The rise and demise of EFLNA/ENASA (1970-1979

"Most Eritrean mass organizations, either at home or abroad, were actively created by either the ELF or the EPLF, EFLNA's relatively uniqueness was that it formed independently of any existing pro-independence movement in Eritrea and sought to retain a measure of autonomy throughout its life
"(Gaim Kibreab)

Researched and compiled by Resoum Kidane 22-5-2019

Relation between EFLNA and EPLF (1973-1978)

In the early 1970s when the Ethiopian armed forces were committing crimes against civilians at Arafali, Atshoma Ona and other villages, the former leaders of the Eritrean revolution were engaged in a power struggle instead of protecting the civilians from atrocities. Their power struggle contributed for the splitting of the ELF as well as the General Union of Eritrean Students (GUES). The GUES was formed by the Eritrean student unions in Bagdad, Damascus, Cairo and Europe in 1968.  According Omar Jaber one of the founder members of GUES: “GUES became a full-fledged member of the International Union of Students (IUS) in Prague and helped introduce the Eritrean cause to international organizations of the day”.

As a consequence of the power struggle in 1970 GUES  was spilt into GUES- Bagdad and GUES- Cairo to support PFL-ELF led by Osman Saba and ELF led by Idris Adem respectively.   Furthermore, at the meeting held in Nuremberg in August 1971 former members of GUES from Europe also split to support PLF led by Issayas.

In 1971 when  members  of EFLNA  met  veteran political leaders ( Ato Woldemariam, Osman Saleh Sabbe, and Taha Mohamed Nur) who split from the ELF, they didn’t take their side butengaged  in  debate over  the splitting  of the  ELF.

Andebrhan Welde Giorgis who was the Chairman of EFLNA in 1972, in his book “Eritrea at a Crossroads: A Narrative of Triumph, Betrayal and Hope” mentioned that "We are hungery for information concerning develoment in the field, we received a copy of NeHnan Elaman” Our Struggle and its Goals’ a declaratory statments by the PLF2 leadership and translated it from Tigrinya into English we circulated the pamphlet in Tigrinya among members and published the English version EFLNA organ Liberation." (2014.:445)

Adhanet Habte also recalls: “We started to communicate with both ELF and EPLF, the ELF never answered. but the EPLF, they sent us their goals and objectives, the one called NeHnan Elaman” Our Struggle and its Goals’ it was translated by Alemseged Tesfai and Haile Menkerios.  A year later Haile Menkerios visited the field on a fact finding mission .Adhanet Habte adds that the repeated failure to connect successfully with the ELF reportedly frustrated EFLNA members and pushed them close to the EPLF.[Harper, 2009)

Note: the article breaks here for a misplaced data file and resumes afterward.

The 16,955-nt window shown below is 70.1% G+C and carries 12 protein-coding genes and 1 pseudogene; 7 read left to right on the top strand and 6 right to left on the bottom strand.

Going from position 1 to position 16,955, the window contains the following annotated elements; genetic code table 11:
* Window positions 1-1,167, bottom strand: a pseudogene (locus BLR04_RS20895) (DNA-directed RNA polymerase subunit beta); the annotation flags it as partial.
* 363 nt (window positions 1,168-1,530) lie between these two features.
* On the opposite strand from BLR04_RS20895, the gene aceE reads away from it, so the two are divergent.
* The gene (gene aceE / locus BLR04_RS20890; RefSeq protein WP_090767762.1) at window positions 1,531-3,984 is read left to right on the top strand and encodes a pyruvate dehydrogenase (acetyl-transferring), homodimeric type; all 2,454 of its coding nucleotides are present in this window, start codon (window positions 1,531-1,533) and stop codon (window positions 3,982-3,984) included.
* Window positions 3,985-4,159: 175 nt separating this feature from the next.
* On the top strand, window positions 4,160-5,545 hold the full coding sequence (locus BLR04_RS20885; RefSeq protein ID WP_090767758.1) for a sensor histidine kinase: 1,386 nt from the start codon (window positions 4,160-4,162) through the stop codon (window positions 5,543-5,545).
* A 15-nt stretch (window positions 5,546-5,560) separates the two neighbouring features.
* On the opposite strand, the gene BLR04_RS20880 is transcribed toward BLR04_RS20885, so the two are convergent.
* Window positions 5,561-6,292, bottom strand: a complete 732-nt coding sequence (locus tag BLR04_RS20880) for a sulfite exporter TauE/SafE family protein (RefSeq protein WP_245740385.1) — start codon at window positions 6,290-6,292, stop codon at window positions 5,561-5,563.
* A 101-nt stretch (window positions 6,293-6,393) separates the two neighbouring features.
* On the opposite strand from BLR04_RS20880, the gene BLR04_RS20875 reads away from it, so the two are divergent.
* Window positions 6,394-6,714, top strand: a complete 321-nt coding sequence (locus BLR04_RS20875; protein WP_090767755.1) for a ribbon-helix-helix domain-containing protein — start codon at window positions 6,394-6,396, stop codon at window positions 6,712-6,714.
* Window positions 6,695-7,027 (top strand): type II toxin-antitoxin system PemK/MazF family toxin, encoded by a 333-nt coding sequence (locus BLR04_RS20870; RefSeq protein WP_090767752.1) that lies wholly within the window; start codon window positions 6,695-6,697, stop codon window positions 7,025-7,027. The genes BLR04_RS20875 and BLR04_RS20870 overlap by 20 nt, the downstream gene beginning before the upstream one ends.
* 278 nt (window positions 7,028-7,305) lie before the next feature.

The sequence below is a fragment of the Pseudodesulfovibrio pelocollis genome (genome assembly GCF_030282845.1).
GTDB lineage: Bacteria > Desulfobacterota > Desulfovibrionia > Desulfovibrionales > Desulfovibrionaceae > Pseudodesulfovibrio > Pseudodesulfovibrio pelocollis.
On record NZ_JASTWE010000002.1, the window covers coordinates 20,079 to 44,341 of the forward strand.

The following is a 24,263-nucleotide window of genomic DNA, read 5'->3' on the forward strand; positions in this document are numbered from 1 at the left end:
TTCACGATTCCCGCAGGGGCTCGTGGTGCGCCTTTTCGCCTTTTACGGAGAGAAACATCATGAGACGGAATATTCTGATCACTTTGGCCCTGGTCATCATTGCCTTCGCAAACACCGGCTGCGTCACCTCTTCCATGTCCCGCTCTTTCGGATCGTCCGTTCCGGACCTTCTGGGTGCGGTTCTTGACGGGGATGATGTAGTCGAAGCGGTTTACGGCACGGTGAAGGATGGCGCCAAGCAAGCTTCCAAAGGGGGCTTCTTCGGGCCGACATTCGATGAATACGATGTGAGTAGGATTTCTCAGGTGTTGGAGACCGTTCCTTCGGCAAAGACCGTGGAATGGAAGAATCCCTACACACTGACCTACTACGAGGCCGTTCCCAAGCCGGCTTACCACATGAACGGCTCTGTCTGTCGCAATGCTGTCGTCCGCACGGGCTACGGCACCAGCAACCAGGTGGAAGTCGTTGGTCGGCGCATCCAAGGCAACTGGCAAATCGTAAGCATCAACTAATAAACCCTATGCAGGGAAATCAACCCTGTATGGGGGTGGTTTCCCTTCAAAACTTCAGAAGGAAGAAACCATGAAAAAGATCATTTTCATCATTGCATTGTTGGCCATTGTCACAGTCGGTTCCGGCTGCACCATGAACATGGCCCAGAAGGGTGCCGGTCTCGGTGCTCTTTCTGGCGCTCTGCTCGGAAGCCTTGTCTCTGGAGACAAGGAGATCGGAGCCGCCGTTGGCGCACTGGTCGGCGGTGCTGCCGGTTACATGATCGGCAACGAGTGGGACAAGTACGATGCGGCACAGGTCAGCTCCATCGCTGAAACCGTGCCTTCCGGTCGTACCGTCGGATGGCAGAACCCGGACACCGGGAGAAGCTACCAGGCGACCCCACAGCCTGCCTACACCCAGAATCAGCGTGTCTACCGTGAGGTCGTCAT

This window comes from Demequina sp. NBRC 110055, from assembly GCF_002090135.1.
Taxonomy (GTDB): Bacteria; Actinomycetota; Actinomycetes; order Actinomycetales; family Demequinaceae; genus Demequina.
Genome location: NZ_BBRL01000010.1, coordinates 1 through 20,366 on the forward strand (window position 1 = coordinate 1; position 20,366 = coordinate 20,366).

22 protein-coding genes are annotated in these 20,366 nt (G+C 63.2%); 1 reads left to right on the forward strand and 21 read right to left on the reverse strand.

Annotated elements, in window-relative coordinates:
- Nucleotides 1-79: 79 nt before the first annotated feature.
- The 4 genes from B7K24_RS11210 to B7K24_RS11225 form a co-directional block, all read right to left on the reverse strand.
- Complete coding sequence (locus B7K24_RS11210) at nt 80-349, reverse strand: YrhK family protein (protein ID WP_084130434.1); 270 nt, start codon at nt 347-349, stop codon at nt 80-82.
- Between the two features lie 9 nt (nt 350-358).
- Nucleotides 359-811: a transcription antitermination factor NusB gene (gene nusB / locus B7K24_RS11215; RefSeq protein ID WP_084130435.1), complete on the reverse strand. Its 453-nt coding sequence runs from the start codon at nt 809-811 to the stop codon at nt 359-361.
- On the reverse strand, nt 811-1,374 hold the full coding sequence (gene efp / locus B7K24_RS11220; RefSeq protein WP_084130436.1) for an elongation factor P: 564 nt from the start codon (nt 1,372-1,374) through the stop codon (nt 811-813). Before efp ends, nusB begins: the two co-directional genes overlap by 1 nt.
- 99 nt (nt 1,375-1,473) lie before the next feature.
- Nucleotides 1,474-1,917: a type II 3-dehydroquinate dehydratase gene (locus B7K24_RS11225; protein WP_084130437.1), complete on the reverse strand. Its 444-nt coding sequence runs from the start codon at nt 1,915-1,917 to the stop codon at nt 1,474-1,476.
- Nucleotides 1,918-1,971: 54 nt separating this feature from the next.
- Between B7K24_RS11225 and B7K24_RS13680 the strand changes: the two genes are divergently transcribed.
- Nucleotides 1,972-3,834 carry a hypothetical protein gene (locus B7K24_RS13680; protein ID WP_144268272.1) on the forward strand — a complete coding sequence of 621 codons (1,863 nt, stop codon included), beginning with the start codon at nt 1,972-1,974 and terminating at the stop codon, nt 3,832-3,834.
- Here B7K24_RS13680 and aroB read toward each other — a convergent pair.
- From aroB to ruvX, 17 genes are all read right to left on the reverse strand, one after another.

After three years of debate members of EFLNA  decided to support the EPLF  at the Fourth Annual Congress of the  EFLNA which was held in Pavia (Milan) August 1973. The congress issued a joint declaration of EFLNA, the General Union of Eritrean Students (GUES-Cairo) known as the Pavia Declaration.  In this declaration they  declared their full support for national liberation in Eritrea headed by Eritrean Liberation Front-People Liberation Forces and recognized that group as the only genuine “Vanguard” of the Eritrean revolutionary struggle for national independence and condemned the “the Revolutionary Council” of the ELF. (Mehreatteab cited lib Vol.iii no.1 p.29)

After EFLNA declaring its support for the EPLF at the Fourth Annual Congress of the EFLNA, its members became aware of the EPLF suppression of dissent (The Menk’a members) which confused EFLNA member about the role of EPLF leaders in the purging of progressive fighters in late 1974   According to Hapner, the Menk’a members who were later executed by the EPLF had many friends and former classmate within ELFNA, and the incident disillusioned more than a few.

Many EFLNA activists questioned the EPLF’s internal democracy and about the fighters who were killed by the Front.  Petros Yohannes, a student at Montreal University, was a member of ENASA in the USA, when he started inquiring about the injustice of the Menk’a group's arrest. Why were fighters who belonged to it imprisoned? They had asked only for democracy. And what other things had the EFL done? So what was the reason for Shaba’s split from the ELF?

Mengeastab who was an influential member of EFLNA’s leadership after raising similar question went to field in 1975 with Paulos Tesfagiogris to find out what had happened to the Menk’a group.  According Dr Bereket Habte Selassie book Paulos Tesfagiorgis reported back:

“Those executed were guilty of incitement and creating division. Our report created calmness. We were the first people from the North American community who had been there, so no one could challenge us. Our word was the word. Single handed, we made the Front look fantastic”.

Paulos’s report on the dissident movement called Menk’a was based on the EPLF version, which denounced the movement as anarchist.  Indeed the  Menka’a movement   led by Musie and Yohannes  in the autumn of 1973  was a democratic movement which challenged the unelected ELF-PLF leaders and its leadership style was based on democratic centralism but it was neither  anarchist nor  regionalist.   Regarding this Mengsteab Kidane (2005:51) states that Isaias was never comfortable with the new arrivals from Addis Ababa, especially with Mussie and Yohannes,   He succeeded to brainwash a large number of his political operatives that the opposition was an Akele Guzai undertaking.  In fact, Mussie and Yohannes Sebhatu were too internationalist in their outlook to fall for regionalist appeals.

In light of the above, the report presented by Paulos was baseless and not supported by Mengisteab. Dr Bereket also suggests that Mengisteab, Paulos’ companion in the trip to the Front, was suddenly seized with remorse for suppressing the EPLF’s alleged wrongs. Perhaps Paulos can  clarify this point and supply the answer; meanwhile, however, it is reasonable to suppose that a feeling of guilt for making the EPLF “look fantastic” might have contributed to Mengesteab’s suicide barely a year after the fateful decision to break from and condemn the EPLF(.338-339)
The issues on human rights violation which was raised by EFLNA didn’t get much attention by its members after Paulos’s report. Thereafter the link between EFLNA and EPLF strengthened considerably. In late 1975 a small group of EFLNA members visited the field via Sudan probably to be recruited as representative of the EPLF within the EFLNA. 

EFLNA members who visited the field in Eritrea, in 1975

Regarding this Harper states that visits to the field changed the way EFLNA activists thought about the nationalist revolution. Gebrehiwet Kahsay remembers how his visits to the field shifted his consciousness: